Franklin County Farm Bureau President Dwight Beougher shares how a very successful "Breakfast on the Farm" event came to fruition, how it's growing and what he looks forward to next.
News & Events
- Farm Bureau helping farmers meet their water quality goals
- Restructured Ohio Farm Bureau Foundation has $10 million goal
- Protecting, improving agritourism
- Ohio Supreme Court case examines how grain bins are taxed
- A broader look at Ohioís tax system
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While Ohio Farm Bureau has achieved tremendous success in securing funding for the organizationís priority items thus far in the House and Senate versions of state budget, it must still make it past the conference committee and Gov. John Kasichís desk.
I witnessed the good that comes from being a connector and organizer of people as they worked together to learn new tools last week during Ohio Farm Bureauís beginning blogger workshop in Wilmington.
Porteus is a former OFBF president and Seger is an ag communcations major.
More than 55 property and liability enhancements have been added to the base policy at no additional cost.
Many Ohio counties defined as ďruralĒ by methods applied by the State of Ohio and other agencies, are excluded under Consumer Financial Protection Bureauís current definition, which has ramifications for farmers seeking certain types of mortgages. U.S. Sen. Rob Portman and Rep. Bob Latta have led other members of Ohioís congressional delegation in reaching out to CFPB on this issue.
Many are unaware that open burning is regulated by the Ohio Environmental Protection Agency under its air pollution abatement duties. As part of Ohio Farm Bureauís Legal Information Series, members may request a digital copy of an open burning brochure to help farmers stay on the right side of the law when it comes to burning waste.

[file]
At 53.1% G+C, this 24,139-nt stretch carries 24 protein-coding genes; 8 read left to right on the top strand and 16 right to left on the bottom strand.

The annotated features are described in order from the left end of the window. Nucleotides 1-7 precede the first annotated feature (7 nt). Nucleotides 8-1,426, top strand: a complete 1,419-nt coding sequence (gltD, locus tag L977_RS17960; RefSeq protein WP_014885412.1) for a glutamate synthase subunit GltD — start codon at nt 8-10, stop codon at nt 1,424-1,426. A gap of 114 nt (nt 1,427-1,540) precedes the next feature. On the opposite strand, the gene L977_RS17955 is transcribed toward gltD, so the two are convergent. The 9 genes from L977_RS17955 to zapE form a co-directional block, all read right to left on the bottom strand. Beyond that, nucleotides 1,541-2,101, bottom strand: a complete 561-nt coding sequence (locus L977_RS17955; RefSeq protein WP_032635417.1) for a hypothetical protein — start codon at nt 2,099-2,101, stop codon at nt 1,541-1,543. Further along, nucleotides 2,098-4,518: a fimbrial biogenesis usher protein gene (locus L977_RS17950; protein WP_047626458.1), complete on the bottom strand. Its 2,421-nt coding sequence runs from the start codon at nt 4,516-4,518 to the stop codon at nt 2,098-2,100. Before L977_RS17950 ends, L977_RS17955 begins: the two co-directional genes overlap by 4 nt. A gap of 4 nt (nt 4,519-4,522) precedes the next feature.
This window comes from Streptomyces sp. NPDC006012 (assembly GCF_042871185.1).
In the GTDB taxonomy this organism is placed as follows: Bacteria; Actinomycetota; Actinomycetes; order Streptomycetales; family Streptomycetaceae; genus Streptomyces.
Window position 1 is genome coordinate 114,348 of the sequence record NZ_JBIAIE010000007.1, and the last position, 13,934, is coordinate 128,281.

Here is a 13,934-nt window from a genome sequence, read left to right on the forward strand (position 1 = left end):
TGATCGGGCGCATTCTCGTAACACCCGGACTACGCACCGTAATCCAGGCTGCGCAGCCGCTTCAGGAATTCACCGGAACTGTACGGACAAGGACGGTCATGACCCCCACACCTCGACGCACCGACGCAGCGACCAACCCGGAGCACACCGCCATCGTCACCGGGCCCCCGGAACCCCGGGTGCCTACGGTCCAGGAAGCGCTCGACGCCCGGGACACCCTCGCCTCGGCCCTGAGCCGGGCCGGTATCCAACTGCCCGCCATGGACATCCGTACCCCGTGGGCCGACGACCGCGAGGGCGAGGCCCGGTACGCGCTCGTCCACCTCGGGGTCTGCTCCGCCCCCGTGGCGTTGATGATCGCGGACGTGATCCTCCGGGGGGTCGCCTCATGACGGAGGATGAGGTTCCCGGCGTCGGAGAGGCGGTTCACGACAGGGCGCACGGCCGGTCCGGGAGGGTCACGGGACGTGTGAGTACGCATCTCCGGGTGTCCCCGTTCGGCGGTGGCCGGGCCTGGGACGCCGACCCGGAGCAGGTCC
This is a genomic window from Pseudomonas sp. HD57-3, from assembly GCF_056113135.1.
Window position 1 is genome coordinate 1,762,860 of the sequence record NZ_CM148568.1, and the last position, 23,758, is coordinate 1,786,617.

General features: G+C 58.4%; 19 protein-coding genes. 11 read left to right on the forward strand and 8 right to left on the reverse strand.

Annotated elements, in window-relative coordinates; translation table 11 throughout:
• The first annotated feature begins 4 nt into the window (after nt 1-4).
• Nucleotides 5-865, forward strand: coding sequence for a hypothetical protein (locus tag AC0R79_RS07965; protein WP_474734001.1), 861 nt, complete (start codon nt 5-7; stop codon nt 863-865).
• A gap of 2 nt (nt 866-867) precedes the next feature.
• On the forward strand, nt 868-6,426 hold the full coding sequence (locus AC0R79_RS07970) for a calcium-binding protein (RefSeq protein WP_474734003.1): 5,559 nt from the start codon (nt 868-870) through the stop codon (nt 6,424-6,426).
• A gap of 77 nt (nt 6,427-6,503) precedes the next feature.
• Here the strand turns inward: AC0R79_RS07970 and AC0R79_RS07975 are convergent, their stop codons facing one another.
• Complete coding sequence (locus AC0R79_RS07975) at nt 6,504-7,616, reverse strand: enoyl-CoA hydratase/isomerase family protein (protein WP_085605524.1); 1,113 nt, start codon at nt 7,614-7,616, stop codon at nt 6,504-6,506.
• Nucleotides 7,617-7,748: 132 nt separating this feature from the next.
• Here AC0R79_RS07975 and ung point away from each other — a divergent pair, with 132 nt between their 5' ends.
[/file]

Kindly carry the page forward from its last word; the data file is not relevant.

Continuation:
Ohio Farm Bureau priority issues have been addressed in both the House and Senate versions of the state budget bills. Yesterday, the Ohio Senate passed its version of the budget which will now be sent on to conference committee, to iron out differences with the House version. Listen to Brandon Kern discuss the budget bill and Farm Bureau priorities in them.
Dr. Leah C. Dorman shares her thoughts about her first time hosting a web meeting, and how Ohio farmers can get all the details on the new Animal ID requirements.
Mahoning Valley's finest chefs have paired up with local farmers to share the best the region has to offer. Ohio Farm Bureau's Ty Kellogg shares why partnerships like this go beyond food.
Ohio has become an epicenter for oil and gas leasing and drilling activity. Many landowners are faced with leases and legal documents for resources they may not have realized existed on their property. Here are five tips to consider from Ohio Farm Bureauís brochure, ďA Landowner Guide to Oil and Gas Leasing.Ē
Though the Senate deliberated on the Farm Bill for four days this week, time did not allow for the bill to be voted on before the Memorial Day break. Farm Bureau opposed an amendment to reduce the crop insurance premium subsidy, however, the amendment passed by a vote of 59-33. Farm Bureau will continue to work for the protection of crop insurance as a risk management tool in this Farm Bill.